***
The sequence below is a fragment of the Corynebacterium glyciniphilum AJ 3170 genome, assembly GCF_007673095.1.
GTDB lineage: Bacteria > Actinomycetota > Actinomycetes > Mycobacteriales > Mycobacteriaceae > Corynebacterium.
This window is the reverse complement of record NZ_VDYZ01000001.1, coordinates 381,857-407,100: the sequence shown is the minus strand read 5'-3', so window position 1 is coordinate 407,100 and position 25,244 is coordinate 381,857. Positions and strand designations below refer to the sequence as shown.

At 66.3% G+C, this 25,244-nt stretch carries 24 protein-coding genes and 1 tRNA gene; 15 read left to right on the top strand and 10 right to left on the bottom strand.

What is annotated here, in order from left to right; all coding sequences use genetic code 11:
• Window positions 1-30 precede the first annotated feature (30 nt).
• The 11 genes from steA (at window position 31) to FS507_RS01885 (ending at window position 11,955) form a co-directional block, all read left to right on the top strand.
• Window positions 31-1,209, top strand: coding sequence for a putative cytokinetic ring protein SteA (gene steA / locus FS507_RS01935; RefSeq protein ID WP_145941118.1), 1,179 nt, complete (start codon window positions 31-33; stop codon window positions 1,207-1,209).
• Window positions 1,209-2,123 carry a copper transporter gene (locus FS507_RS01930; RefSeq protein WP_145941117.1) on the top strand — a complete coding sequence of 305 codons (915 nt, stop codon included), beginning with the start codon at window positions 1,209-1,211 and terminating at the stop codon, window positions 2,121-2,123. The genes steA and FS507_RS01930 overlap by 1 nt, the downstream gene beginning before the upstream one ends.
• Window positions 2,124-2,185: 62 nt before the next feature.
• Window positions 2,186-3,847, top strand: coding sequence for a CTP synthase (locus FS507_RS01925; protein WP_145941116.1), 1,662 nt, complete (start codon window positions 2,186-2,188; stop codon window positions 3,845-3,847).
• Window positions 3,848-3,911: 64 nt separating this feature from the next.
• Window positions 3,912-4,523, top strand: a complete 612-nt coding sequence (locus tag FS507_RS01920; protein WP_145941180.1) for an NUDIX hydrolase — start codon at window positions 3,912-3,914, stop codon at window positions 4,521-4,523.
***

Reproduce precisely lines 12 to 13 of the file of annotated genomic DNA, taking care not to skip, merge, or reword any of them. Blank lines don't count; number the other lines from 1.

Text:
• Window positions 3,848-3,911: 64 nt separating this feature from the next.
• Window positions 3,912-4,523, top strand: a complete 612-nt coding sequence (locus tag FS507_RS01920; protein WP_145941180.1) for an NUDIX hydrolase — start codon at window positions 3,912-3,914, stop codon at window positions 4,521-4,523.